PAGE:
States’ plans to make schools safer reflect political divide

After the school shooting in Uwald, Texas, Governors across the country have vowed to take steps to keep students safe.

After a few months, students return to classroomsfunding has started flowing to school safety upgrades, training and other new efforts to make classrooms safer.

but respond Often reflects political divisions: Many Republicans have emphasized spending on school safety, while Democrats have called for stronger gun control.

At every step, the actions have fueled debate about whether states are doing the right thing to address school shootings.

At a special legislative session in Arkansas last month, lawmakers set aside $50 million for school safety funds Proposed by Republican Gov. Asa Hutchinson. The rules for distributing the funds have not been finalized, but Hutchinson said he hopes it will help implement the recommendations of the School Safety Committee, which he reverted after the May shooting in Texas, which 19 students and two teachers were killed.

Hutchinson said the shooting “reminds us that the threat of violence in our schools has not diminished.” “It remains true that we must act with a new sense of urgency to protect our children.”

Texas is one of several other states that set aside money for school safety. Gov. Greg Abbott and other top Republican leaders announced $105.5 million for school safety initiatives.Nearly half of that went to bulletproof shields for school police, and $17.1 million went to school districts to buy panic alarm technology.

Other Republican governors who have funded safety upgrades include Ohio Gov. Mike DeWine, who announced $100 million for school safety three days after the Uwald shooting, and Georgia Gov. Brian Kemp. Brian Kemp), the state provided $2.6 million to increase training capacity and curriculum for school resource officers.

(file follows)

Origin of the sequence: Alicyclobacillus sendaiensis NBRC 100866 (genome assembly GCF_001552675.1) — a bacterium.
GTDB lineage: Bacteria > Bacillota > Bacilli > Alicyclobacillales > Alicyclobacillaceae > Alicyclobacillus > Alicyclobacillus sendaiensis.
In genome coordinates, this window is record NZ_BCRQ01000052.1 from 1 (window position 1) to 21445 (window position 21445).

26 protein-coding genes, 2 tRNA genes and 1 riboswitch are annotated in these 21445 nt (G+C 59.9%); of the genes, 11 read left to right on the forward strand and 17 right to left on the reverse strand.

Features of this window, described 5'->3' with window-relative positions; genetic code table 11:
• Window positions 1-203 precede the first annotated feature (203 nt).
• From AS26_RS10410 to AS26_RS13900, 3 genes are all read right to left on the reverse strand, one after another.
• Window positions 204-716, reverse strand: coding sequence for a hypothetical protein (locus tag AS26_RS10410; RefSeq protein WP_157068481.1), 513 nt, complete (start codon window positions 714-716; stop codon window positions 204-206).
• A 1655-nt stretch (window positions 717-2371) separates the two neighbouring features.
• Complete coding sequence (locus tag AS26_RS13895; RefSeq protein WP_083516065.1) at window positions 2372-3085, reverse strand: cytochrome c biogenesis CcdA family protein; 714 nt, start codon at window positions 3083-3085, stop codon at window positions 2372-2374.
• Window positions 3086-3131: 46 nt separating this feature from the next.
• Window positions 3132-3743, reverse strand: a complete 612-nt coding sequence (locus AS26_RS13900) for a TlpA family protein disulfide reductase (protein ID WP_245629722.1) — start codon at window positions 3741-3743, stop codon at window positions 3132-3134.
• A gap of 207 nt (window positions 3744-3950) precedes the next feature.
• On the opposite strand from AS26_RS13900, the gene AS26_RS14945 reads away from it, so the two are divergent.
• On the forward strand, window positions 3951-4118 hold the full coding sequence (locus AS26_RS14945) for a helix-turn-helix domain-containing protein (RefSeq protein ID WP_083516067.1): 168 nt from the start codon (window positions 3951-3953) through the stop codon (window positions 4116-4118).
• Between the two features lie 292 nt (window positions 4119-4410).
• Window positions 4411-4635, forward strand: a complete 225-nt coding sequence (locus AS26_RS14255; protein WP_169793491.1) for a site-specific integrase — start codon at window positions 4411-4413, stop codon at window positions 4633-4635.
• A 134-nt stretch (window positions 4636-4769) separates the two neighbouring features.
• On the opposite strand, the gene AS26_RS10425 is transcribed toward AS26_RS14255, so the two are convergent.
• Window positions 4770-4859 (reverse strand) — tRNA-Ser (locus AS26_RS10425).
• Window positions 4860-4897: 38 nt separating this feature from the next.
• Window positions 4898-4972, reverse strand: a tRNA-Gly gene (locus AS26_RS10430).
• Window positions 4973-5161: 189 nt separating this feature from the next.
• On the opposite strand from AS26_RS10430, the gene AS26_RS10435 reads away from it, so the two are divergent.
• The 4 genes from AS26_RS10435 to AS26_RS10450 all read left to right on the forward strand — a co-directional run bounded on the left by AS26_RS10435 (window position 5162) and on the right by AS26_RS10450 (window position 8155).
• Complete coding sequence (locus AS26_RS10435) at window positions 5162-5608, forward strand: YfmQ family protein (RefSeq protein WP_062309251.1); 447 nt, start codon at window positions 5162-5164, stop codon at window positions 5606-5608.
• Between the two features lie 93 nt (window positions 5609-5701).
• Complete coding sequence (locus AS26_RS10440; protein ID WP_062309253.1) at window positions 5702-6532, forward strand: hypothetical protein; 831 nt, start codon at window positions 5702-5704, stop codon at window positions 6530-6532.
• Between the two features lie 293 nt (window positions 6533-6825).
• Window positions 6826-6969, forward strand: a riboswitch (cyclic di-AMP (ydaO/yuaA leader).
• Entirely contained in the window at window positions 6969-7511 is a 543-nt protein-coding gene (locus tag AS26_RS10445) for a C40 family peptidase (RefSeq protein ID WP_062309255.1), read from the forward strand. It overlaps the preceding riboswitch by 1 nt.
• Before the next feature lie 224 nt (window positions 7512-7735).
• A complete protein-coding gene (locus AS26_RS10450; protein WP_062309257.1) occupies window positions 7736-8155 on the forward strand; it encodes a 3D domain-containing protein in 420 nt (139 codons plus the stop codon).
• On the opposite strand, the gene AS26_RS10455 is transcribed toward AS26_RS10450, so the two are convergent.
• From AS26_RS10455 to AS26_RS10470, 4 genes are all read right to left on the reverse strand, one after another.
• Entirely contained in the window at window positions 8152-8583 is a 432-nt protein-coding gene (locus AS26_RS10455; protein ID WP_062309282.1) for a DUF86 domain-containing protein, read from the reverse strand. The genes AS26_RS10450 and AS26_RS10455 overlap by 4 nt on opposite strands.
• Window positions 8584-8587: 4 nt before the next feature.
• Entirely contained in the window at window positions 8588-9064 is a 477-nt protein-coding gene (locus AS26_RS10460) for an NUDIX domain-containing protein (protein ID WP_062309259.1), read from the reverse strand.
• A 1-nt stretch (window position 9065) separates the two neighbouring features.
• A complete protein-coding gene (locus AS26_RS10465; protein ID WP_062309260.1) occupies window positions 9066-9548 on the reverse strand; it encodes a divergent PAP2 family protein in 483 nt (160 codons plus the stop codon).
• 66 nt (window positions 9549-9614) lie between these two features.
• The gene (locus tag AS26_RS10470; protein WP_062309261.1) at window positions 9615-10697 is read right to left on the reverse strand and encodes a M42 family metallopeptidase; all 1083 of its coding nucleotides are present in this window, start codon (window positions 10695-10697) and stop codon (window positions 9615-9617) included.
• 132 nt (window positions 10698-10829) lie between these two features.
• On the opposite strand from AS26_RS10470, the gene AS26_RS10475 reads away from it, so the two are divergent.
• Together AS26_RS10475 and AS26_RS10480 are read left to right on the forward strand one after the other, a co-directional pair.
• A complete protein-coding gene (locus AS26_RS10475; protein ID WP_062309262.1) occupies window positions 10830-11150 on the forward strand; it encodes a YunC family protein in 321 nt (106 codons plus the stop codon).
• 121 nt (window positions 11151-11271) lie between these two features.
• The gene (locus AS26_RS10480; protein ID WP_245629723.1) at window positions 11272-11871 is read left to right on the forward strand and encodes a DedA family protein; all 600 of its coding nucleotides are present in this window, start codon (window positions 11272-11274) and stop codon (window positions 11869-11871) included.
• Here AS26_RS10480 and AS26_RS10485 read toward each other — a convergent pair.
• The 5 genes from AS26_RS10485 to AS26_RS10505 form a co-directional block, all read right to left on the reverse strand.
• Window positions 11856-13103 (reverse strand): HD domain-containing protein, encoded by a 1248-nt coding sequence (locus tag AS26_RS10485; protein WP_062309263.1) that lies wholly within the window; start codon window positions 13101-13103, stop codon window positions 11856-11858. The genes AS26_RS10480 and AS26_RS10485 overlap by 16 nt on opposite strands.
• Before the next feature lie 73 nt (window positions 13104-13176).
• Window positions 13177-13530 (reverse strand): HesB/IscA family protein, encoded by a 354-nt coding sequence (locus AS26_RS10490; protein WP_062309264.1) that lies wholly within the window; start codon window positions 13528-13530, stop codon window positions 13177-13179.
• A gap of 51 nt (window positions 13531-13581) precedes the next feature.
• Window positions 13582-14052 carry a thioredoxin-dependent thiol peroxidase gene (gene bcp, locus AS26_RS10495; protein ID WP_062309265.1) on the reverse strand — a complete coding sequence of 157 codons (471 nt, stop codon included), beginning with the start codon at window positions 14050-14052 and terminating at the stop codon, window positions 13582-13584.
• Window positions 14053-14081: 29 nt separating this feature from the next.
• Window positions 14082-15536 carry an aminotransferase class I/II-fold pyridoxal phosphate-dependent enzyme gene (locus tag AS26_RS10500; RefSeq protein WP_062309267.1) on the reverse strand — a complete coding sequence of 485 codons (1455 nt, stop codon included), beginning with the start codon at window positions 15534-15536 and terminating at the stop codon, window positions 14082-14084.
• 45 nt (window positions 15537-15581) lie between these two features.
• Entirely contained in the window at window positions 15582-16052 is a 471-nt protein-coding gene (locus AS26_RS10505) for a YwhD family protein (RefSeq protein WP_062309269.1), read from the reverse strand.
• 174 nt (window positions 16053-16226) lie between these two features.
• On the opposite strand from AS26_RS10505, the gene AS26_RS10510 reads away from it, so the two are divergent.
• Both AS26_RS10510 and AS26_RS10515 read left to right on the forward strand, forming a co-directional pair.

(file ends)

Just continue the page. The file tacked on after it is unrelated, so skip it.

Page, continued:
“While these are the latest steps we have taken to keep our children safe, I can assure you they will not be the last. I will work with anyone to protect our students,” Camp, who is running for re-election, said in June.

Some Republican governors who have moved aggressively to strengthen school safety have ruled out any form of gun control.

Hutchinson had said there should be discussions about raising the age for buying AR-15-style rifles — the type of weapon Uwald uses — but no such steps were taken during the meeting.Abbott also hits back at calls for more gun control Families of victims of the shooting by Uvalde. Oklahoma Republican Gov. Kevin Stitt vowed to fight any gun restrictions when he signed an executive order on school enforcement and risk assessment training.

In California, which already has some of the toughest gun laws in the nation, Democratic Gov. Gavin Newsom signed a dozen more in this legislative session and even ran ads in Texas newspapers criticizing The state’s stance on guns.

“We’re tired of being defensive in this sport,” Newsom said in July.

In New Jersey, Democratic Gov. Phil Murphy signed legislation last month requiring nearly 600 school districts in the state to create assessment teams aimed at curbing school violence.A sponsor of the bill recounts hearing of a Uwald victim who pretended to be killed Escape shooter in attack.

“Does anyone want to teach this — how to play dead?” Democratic Congresswoman Pamela Lampitt said at a hearing in June.